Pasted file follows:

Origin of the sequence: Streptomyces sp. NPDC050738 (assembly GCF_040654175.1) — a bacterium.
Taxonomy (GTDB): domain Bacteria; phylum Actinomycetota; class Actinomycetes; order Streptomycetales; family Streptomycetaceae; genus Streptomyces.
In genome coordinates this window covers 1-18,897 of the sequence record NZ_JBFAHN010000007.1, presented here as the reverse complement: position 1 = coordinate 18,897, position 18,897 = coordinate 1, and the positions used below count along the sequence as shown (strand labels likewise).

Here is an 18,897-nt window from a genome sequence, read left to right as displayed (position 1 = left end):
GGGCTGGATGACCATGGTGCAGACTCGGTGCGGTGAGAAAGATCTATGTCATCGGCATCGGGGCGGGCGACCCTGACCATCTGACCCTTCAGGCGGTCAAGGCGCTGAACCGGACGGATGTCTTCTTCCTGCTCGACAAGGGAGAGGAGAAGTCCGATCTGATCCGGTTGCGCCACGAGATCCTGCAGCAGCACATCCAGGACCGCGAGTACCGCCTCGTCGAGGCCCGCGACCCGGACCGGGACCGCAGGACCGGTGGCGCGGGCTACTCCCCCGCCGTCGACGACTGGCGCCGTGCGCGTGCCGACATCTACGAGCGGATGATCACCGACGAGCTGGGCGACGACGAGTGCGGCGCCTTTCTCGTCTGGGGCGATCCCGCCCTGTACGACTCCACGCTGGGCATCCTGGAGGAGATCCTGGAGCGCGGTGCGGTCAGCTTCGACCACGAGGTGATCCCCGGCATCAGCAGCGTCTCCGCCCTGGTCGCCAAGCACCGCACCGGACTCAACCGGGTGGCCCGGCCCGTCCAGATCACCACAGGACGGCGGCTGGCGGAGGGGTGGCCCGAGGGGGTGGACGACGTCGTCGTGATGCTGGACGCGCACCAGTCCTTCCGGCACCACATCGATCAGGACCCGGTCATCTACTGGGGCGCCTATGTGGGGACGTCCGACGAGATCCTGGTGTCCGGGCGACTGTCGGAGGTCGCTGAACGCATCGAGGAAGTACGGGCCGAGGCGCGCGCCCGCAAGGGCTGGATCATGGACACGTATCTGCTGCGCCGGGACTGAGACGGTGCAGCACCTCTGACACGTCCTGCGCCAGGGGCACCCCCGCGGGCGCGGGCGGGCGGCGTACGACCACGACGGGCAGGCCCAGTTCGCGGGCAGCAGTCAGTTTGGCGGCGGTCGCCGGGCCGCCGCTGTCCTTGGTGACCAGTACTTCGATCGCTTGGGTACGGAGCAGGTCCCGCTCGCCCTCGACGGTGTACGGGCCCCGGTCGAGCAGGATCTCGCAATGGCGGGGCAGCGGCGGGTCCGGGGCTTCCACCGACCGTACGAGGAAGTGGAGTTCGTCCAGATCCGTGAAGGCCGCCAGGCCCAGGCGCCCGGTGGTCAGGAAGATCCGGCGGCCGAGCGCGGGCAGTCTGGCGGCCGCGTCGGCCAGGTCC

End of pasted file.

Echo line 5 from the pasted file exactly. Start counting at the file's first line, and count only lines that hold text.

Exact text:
GGGCTGGATGACCATGGTGCAGACTCGGTGCGGTGAGAAAGATCTATGTCATCGGCATCGGGGCGGGCGACCCTGACCATCTGACCCTTCAGGCGGTCAAGGCGCTGAACCGGACGGATGTCTTCTTCCTGCTCGACAAGGGAGAGGAGAAGTCCGATCTGATCCGGTTGCGCCACGAGATCCTGCAGCAGCACATCCAGGACCGCGAGTACCGCCTCGTCGAGGCCCGCGACCCGGACCGGGACCGCAGGACCGGTGGCGCGGGCTACTCCCCCGCCGTCGACGACTGGCGCCGTGCGCGTGCCGACATCTACGAGCGGATGATCACCGACGAGCTGGGCGACGACGAGTGCGGCGCCTTTCTCGTCTGGGGCGATCCCGCCCTGTACGACTCCACGCTGGGCATCCTGGAGGAGATCCTGGAGCGCGGTGCGGTCAGCTTCGACCACGAGGTGATCCCCGGCATCAGCAGCGTCTCCGCCCTGGTCGCCAAGCACCGCACCGGACTCAACCGGGTGGCCCGGCCCGTCCAGATCACCACAGGACGGCGGCTGGCGGAGGGGTGGCCCGAGGGGGTGGACGACGTCGTCGTGATGCTGGACGCGCACCAGTCCTTCCGGCACCACATCGATCAGGACCCGGTCATCTACTGGGGCGCCTATGTGGGGACGTCCGACGAGATCCTGGTGTCCGGGCGACTGTCGGAGGTCGCTGAACGCATCGAGGAAGTACGGGCCGAGGCGCGCGCCCGCAAGGGCTGGATCATGGACACGTATCTGCTGCGCCGGGACTGAGACGGTGCAGCACCTCTGACACGTCCTGCGCCAGGGGCACCCCCGCGGGCGCGGGCGGGCGGCGTACGACCACGACGGGCAGGCCCAGTTCGCGGGCAGCAGTCAGTTTGGCGGCGGTCGCCGGGCCGCCGCTGTCCTTGGTGACCAGTACTTCGATCGCTTGGGTACGGAGCAGGTCCCGCTCGCCCTCGACGGTGTACGGGCCCCGGTCGAGCAGGATCTCGCAATGGCGGGGCAGCGGCGGGTCCGGGGCTTCCACCGACCGTACGAGGAAGTGGAGTTCGTCCAGATCCGTGAAGGCCGCCAGGCCCAGGCGCCCGGTGGTCAGGAAGATCCGGCGGCCGAGCGCGGGCAGTCTGGCGGCCGCGTCGGCCAGGTCC